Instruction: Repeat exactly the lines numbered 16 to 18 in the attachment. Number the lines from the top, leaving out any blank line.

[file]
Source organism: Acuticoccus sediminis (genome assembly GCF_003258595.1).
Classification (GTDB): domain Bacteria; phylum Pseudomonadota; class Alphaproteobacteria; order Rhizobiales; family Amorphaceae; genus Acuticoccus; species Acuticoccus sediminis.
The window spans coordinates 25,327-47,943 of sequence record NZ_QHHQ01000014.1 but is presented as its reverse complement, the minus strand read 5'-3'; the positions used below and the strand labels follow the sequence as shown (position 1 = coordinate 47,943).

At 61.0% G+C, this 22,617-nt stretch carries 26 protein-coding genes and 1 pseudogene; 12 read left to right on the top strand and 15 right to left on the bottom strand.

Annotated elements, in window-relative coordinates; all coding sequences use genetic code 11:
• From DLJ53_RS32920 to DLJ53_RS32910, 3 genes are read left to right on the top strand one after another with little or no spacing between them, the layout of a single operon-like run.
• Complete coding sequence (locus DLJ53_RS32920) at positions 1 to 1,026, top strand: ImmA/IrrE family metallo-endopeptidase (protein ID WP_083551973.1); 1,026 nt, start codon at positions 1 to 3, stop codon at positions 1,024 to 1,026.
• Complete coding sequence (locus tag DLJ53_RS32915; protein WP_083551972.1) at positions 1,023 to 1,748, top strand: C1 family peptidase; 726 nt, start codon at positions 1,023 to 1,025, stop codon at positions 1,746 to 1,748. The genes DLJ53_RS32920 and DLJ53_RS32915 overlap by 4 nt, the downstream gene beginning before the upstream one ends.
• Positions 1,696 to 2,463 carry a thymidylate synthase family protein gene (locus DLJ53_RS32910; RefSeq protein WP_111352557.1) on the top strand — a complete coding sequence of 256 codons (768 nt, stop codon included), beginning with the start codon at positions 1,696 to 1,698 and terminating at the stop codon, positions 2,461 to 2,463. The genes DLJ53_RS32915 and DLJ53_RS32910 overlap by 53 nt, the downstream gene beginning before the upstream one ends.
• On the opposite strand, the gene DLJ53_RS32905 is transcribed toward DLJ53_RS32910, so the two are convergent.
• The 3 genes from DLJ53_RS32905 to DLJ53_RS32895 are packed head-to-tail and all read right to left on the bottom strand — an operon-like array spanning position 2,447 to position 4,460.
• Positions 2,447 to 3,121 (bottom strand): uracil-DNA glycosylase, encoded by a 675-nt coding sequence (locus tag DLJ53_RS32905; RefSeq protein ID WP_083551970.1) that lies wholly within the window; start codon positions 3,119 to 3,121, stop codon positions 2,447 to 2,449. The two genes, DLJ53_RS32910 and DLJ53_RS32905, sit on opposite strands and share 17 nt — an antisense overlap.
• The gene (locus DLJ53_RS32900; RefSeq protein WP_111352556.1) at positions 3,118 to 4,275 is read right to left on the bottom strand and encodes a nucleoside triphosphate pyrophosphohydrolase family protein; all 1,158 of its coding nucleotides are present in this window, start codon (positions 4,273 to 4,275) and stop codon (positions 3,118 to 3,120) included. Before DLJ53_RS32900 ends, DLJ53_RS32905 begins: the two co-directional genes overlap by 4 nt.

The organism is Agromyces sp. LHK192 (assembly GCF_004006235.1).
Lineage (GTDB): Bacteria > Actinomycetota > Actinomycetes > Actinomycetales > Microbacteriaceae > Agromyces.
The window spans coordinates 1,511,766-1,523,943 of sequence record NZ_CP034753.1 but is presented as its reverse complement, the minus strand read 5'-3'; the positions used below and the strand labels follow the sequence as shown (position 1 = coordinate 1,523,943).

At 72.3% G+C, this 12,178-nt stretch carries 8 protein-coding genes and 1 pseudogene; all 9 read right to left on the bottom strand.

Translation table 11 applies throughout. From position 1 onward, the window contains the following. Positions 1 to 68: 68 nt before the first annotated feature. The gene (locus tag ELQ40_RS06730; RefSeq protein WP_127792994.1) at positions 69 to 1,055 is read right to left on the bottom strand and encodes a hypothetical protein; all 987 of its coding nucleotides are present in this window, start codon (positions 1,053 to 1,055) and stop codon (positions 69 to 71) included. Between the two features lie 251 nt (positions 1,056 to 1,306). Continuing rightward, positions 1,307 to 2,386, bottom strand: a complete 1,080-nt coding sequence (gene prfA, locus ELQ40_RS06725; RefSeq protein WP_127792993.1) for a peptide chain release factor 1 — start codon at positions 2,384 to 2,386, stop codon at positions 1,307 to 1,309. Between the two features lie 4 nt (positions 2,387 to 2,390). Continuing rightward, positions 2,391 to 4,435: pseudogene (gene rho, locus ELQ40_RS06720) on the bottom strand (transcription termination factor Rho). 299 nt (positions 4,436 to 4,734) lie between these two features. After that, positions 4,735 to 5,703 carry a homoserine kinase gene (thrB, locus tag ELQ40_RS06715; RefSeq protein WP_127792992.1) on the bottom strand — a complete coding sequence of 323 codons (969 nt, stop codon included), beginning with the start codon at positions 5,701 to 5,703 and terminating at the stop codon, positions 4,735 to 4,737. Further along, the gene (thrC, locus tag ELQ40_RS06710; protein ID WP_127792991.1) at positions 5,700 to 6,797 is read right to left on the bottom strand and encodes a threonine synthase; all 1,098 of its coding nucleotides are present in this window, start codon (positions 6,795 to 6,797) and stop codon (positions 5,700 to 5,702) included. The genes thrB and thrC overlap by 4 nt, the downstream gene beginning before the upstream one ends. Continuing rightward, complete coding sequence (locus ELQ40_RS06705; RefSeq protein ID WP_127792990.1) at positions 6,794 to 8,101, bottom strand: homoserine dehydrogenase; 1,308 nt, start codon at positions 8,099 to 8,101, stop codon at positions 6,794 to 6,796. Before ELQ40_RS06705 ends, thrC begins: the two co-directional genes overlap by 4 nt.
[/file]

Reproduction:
The window spans coordinates 1,511,766-1,523,943 of sequence record NZ_CP034753.1 but is presented as its reverse complement, the minus strand read 5'-3'; the positions used below and the strand labels follow the sequence as shown (position 1 = coordinate 1,523,943).

At 72.3% G+C, this 12,178-nt stretch carries 8 protein-coding genes and 1 pseudogene; all 9 read right to left on the bottom strand.

Translation table 11 applies throughout. From position 1 onward, the window contains the following. Positions 1 to 68: 68 nt before the first annotated feature. The gene (locus tag ELQ40_RS06730; RefSeq protein WP_127792994.1) at positions 69 to 1,055 is read right to left on the bottom strand and encodes a hypothetical protein; all 987 of its coding nucleotides are present in this window, start codon (positions 1,053 to 1,055) and stop codon (positions 69 to 71) included. Between the two features lie 251 nt (positions 1,056 to 1,306). Continuing rightward, positions 1,307 to 2,386, bottom strand: a complete 1,080-nt coding sequence (gene prfA, locus ELQ40_RS06725; RefSeq protein WP_127792993.1) for a peptide chain release factor 1 — start codon at positions 2,384 to 2,386, stop codon at positions 1,307 to 1,309. Between the two features lie 4 nt (positions 2,387 to 2,390). Continuing rightward, positions 2,391 to 4,435: pseudogene (gene rho, locus ELQ40_RS06720) on the bottom strand (transcription termination factor Rho). 299 nt (positions 4,436 to 4,734) lie between these two features. After that, positions 4,735 to 5,703 carry a homoserine kinase gene (thrB, locus tag ELQ40_RS06715; RefSeq protein WP_127792992.1) on the bottom strand — a complete coding sequence of 323 codons (969 nt, stop codon included), beginning with the start codon at positions 5,701 to 5,703 and terminating at the stop codon, positions 4,735 to 4,737. Further along, the gene (thrC, locus tag ELQ40_RS06710; protein ID WP_127792991.1) at positions 5,700 to 6,797 is read right to left on the bottom strand and encodes a threonine synthase; all 1,098 of its coding nucleotides are present in this window, start codon (positions 6,795 to 6,797) and stop codon (positions 5,700 to 5,702) included. The genes thrB and thrC overlap by 4 nt, the downstream gene beginning before the upstream one ends. Continuing rightward, complete coding sequence (locus ELQ40_RS06705; RefSeq protein ID WP_127792990.1) at positions 6,794 to 8,101, bottom strand: homoserine dehydrogenase; 1,308 nt, start codon at positions 8,099 to 8,101, stop codon at positions 6,794 to 6,796. Before ELQ40_RS06705 ends, thrC begins: the two co-directional genes overlap by 4 nt.